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Moral Hazard, Networks and Risk Sharing: Evidence from a Lab Experiment in the Field
Last registered on March 18, 2015

Pre-Trial

Trial Information
General Information
Title
Moral Hazard, Networks and Risk Sharing: Evidence from a Lab Experiment in the Field
RCT ID
AEARCTR-0000605
Initial registration date
March 18, 2015
Last updated
March 18, 2015 3:24 PM EDT
Location(s)
Region
Primary Investigator
Affiliation
University of Michigan
Other Primary Investigator(s)
Additional Trial Information
Status
On going
Start date
2015-01-28
End date
2015-08-15
Secondary IDs
Abstract
Risk sharing, in which individuals and households make both monetary and non-monetary transfers to each other, is an important mechanism through which households can cope with idiosyncratic risk in settings with little or no access to insurance. Moral hazard, in which individuals cannot observe the actions of others, may exist in these settings and limit the potential for risk sharing. The purpose of my research project is to investigate the extent to which moral hazard limits risk sharing and whether social proximity can help overcome the problems of the moral hazard. I use a laboratory experiment in Nairobi, Kenya with residents of the Kibera slum to address these questions.
External Link(s)
Registration Citation
Citation
Jain, Prachi. 2015. "Moral Hazard, Networks and Risk Sharing: Evidence from a Lab Experiment in the Field." AEA RCT Registry. March 18. https://doi.org/10.1257/rct.605-1.0.
Former Citation
Jain, Prachi. 2015. "Moral Hazard, Networks and Risk Sharing: Evidence from a Lab Experiment in the Field." AEA RCT Registry. March 18. https://www.socialscienceregistry.org/trials/605/history/3801.
Experimental Details
Interventions
Intervention(s)
We have participants will play three risk sharing games with partners. We vary how income is generated (luck only, luck and effort) and, in the games with effort, whether effort is observable to partners.
Intervention Start Date
2015-03-19
Intervention End Date
2015-05-15
Primary Outcomes
Primary Outcomes (end points)
Transfers promised, for each possible set of income (and, in effort observable game, efforts).
Effort, defined as whether or not the participant completes the task and the number of correct answers in the task.
Primary Outcomes (explanation)
Secondary Outcomes
Secondary Outcomes (end points)
Secondary Outcomes (explanation)
Experimental Design
Experimental Design
Participants will play three risk sharing games with partners. Individuals will play a luck only game, a game with luck and observable completion of a task and a game with luck and unobservable completion of a task. Subjects will play all three games and game order will be randomized. Participants are randomly assigned to play each game with a partner. Partnerships are non-anonymous - meaning that participants will know their partner's name and may know their partner outside of the laboratory.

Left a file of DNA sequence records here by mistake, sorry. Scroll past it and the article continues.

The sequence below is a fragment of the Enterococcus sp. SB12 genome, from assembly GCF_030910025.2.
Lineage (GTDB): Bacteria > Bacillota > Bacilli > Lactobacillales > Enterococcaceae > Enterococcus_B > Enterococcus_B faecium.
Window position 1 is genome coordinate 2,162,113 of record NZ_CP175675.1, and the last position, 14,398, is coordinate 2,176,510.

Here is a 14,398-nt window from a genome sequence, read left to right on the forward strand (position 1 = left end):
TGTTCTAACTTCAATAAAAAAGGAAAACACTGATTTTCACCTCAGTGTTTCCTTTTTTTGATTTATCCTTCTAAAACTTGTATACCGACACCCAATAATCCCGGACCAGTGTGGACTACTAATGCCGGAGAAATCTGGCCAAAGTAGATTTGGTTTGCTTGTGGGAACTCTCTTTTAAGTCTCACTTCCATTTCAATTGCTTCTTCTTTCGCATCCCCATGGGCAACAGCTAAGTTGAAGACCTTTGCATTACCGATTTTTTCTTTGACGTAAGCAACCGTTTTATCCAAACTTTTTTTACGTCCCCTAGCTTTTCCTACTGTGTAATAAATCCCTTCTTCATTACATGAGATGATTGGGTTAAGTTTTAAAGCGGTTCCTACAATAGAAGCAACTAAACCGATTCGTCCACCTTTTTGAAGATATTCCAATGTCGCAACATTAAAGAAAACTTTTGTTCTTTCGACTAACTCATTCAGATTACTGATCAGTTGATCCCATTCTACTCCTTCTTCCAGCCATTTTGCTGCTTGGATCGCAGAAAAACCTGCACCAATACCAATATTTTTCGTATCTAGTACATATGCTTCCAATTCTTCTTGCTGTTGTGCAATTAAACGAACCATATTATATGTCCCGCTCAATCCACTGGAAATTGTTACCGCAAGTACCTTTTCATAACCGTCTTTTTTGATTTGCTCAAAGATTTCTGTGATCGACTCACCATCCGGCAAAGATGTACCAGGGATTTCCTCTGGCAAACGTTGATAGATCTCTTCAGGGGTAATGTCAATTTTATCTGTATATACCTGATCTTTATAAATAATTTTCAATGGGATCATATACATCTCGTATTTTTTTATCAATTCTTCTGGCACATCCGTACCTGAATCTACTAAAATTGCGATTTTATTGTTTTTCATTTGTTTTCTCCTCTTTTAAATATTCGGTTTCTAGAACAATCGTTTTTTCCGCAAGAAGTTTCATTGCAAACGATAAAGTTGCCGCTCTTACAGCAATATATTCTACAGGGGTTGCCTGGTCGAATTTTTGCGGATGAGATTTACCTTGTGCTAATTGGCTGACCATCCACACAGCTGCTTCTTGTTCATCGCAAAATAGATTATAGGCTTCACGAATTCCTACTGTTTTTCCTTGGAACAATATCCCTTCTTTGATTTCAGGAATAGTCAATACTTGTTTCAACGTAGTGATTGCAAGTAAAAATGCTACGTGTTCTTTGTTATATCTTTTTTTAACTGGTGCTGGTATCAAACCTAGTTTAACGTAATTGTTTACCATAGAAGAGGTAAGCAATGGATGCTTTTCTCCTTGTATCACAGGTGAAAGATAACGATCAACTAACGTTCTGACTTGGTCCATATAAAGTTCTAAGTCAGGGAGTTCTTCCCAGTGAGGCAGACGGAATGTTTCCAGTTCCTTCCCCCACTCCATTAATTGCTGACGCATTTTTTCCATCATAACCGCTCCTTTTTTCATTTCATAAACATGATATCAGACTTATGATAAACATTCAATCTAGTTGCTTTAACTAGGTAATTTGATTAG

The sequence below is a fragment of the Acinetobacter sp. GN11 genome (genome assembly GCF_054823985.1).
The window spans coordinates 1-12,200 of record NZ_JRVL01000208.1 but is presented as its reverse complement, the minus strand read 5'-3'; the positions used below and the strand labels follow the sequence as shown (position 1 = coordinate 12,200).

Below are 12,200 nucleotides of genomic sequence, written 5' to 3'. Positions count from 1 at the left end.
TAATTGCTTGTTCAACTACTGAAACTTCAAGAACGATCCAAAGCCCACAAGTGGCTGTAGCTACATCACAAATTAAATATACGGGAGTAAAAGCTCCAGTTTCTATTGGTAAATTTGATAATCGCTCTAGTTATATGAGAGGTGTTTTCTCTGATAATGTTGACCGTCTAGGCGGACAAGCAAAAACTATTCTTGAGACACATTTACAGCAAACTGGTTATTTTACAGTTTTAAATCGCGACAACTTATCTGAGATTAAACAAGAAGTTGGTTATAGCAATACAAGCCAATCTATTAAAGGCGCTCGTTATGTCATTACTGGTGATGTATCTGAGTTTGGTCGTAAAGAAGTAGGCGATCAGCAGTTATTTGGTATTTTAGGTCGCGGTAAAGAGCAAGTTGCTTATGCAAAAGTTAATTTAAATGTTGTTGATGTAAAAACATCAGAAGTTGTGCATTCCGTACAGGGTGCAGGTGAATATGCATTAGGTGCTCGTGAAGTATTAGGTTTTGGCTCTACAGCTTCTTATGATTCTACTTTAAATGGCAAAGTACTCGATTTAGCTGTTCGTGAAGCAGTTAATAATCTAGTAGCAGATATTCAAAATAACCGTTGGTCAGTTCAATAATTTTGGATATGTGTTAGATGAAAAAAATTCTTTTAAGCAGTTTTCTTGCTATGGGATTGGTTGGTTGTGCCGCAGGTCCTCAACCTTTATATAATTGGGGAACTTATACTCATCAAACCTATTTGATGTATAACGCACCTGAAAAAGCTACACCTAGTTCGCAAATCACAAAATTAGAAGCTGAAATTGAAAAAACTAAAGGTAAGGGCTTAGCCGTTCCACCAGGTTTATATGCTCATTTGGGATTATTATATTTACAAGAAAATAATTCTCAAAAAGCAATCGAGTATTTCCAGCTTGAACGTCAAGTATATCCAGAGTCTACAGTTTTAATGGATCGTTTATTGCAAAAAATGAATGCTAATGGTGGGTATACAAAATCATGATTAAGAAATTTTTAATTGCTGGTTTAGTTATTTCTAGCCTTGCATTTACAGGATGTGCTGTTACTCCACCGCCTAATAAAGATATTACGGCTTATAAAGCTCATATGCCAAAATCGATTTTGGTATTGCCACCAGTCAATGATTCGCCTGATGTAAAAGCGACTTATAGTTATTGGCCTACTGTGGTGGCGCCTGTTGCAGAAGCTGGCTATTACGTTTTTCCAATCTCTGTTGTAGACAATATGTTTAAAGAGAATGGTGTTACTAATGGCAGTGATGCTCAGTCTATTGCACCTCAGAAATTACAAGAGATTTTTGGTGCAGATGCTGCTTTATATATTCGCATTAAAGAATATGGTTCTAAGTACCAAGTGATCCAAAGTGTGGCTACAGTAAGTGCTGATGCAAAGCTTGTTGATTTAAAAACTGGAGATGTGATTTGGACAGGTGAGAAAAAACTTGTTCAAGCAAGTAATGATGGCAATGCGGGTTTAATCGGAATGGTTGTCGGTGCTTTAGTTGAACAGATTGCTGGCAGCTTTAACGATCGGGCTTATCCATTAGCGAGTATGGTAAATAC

Experimental Design Details
Randomization Method
Game order is randomized (by a computer in advance of the session). Due to the fact that the number of participants per session varies and thus the number of experiment sessions cannot be known in advance, I use "block" randomization. There are 6 possible game orders of the 3 risk sharing games. I ensure that in every block of 6 sessions, each possible game order is used exactly once. I randomize order separately for each block of 6 sessions.
Randomization Unit
The design is within-subject as participants play all game. Due to concerns about game order effects, I randomize order of the 3 games resulting in 6 combinations of game orders. The game orders are randomized at the experimental session level.
Was the treatment clustered?
No
Experiment Characteristics
Sample size: planned number of clusters
500 individuals
Sample size: planned number of observations
500 individuals
Sample size (or number of clusters) by treatment arms
If there are substantial game order effects, we might use only the data from the first game played, effectively changing the design into between subject design. In this case, there would be 3 arms and so effectively approximately 166 subjects by treatment arm.
Minimum detectable effect size for main outcomes (accounting for sample design and clustering)
IRB
INSTITUTIONAL REVIEW BOARDS (IRBs)
IRB Name
University of Michigan Health Sciences and Behavioral Sciences Institutional Review Board
IRB Approval Date
2014-12-18
IRB Approval Number
HUM00095117
Post-Trial
Post Trial Information
Study Withdrawal
Intervention
Is the intervention completed?
No
Is data collection complete?
Data Publication
Data Publication
Is public data available?
No
Program Files
Program Files
Reports and Papers
Preliminary Reports
Relevant Papers